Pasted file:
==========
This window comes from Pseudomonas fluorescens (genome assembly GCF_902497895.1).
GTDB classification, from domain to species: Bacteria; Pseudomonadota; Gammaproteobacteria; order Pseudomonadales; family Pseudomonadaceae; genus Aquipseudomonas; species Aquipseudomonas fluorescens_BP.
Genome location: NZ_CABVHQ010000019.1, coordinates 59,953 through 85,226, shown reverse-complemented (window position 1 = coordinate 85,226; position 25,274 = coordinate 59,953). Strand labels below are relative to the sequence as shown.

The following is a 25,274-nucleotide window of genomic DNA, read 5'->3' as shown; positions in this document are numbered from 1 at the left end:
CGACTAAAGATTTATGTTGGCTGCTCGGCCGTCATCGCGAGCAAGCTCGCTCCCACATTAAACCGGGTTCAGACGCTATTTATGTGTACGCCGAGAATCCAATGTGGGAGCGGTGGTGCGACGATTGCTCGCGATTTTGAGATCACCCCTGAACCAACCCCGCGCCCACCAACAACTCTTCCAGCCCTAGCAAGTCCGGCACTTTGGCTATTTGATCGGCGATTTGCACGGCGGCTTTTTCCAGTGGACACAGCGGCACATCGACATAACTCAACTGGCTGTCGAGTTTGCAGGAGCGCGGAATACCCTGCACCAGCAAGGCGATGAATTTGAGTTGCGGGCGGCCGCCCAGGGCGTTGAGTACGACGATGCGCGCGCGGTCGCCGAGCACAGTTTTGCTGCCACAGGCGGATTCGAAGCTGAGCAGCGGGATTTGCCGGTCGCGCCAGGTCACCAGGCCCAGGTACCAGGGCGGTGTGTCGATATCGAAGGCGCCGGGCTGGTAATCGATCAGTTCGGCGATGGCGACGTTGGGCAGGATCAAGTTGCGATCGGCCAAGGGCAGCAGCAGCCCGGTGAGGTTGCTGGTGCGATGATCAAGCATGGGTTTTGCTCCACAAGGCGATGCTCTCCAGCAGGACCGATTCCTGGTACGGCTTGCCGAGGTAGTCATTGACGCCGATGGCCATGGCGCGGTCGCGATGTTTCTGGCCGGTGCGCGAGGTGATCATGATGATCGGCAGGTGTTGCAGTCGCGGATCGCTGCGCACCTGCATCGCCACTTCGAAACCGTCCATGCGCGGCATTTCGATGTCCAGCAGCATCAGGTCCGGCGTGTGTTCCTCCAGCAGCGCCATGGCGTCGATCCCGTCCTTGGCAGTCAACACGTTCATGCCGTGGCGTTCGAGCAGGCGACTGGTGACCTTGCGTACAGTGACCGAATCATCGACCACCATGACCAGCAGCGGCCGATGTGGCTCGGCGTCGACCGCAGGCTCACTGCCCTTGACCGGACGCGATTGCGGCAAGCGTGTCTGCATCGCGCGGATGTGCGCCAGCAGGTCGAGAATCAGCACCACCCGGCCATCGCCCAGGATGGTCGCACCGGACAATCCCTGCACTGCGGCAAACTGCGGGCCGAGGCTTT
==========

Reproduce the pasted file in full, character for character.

This window comes from Pseudomonas fluorescens (genome assembly GCF_902497895.1).
GTDB classification, from domain to species: Bacteria; Pseudomonadota; Gammaproteobacteria; order Pseudomonadales; family Pseudomonadaceae; genus Aquipseudomonas; species Aquipseudomonas fluorescens_BP.
Genome location: NZ_CABVHQ010000019.1, coordinates 59,953 through 85,226, shown reverse-complemented (window position 1 = coordinate 85,226; position 25,274 = coordinate 59,953). Strand labels below are relative to the sequence as shown.

The following is a 25,274-nucleotide window of genomic DNA, read 5'->3' as shown; positions in this document are numbered from 1 at the left end:
CGACTAAAGATTTATGTTGGCTGCTCGGCCGTCATCGCGAGCAAGCTCGCTCCCACATTAAACCGGGTTCAGACGCTATTTATGTGTACGCCGAGAATCCAATGTGGGAGCGGTGGTGCGACGATTGCTCGCGATTTTGAGATCACCCCTGAACCAACCCCGCGCCCACCAACAACTCTTCCAGCCCTAGCAAGTCCGGCACTTTGGCTATTTGATCGGCGATTTGCACGGCGGCTTTTTCCAGTGGACACAGCGGCACATCGACATAACTCAACTGGCTGTCGAGTTTGCAGGAGCGCGGAATACCCTGCACCAGCAAGGCGATGAATTTGAGTTGCGGGCGGCCGCCCAGGGCGTTGAGTACGACGATGCGCGCGCGGTCGCCGAGCACAGTTTTGCTGCCACAGGCGGATTCGAAGCTGAGCAGCGGGATTTGCCGGTCGCGCCAGGTCACCAGGCCCAGGTACCAGGGCGGTGTGTCGATATCGAAGGCGCCGGGCTGGTAATCGATCAGTTCGGCGATGGCGACGTTGGGCAGGATCAAGTTGCGATCGGCCAAGGGCAGCAGCAGCCCGGTGAGGTTGCTGGTGCGATGATCAAGCATGGGTTTTGCTCCACAAGGCGATGCTCTCCAGCAGGACCGATTCCTGGTACGGCTTGCCGAGGTAGTCATTGACGCCGATGGCCATGGCGCGGTCGCGATGTTTCTGGCCGGTGCGCGAGGTGATCATGATGATCGGCAGGTGTTGCAGTCGCGGATCGCTGCGCACCTGCATCGCCACTTCGAAACCGTCCATGCGCGGCATTTCGATGTCCAGCAGCATCAGGTCCGGCGTGTGTTCCTCCAGCAGCGCCATGGCGTCGATCCCGTCCTTGGCAGTCAACACGTTCATGCCGTGGCGTTCGAGCAGGCGACTGGTGACCTTGCGTACAGTGACCGAATCATCGACCACCATGACCAGCAGCGGCCGATGTGGCTCGGCGTCGACCGCAGGCTCACTGCCCTTGACCGGACGCGATTGCGGCAAGCGTGTCTGCATCGCGCGGATGTGCGCCAGCAGGTCGAGAATCAGCACCACCCGGCCATCGCCCAGGATGGTCGCACCGGACAATCCCTGCACTGCGGCAAACTGCGGGCCGAGGCTTT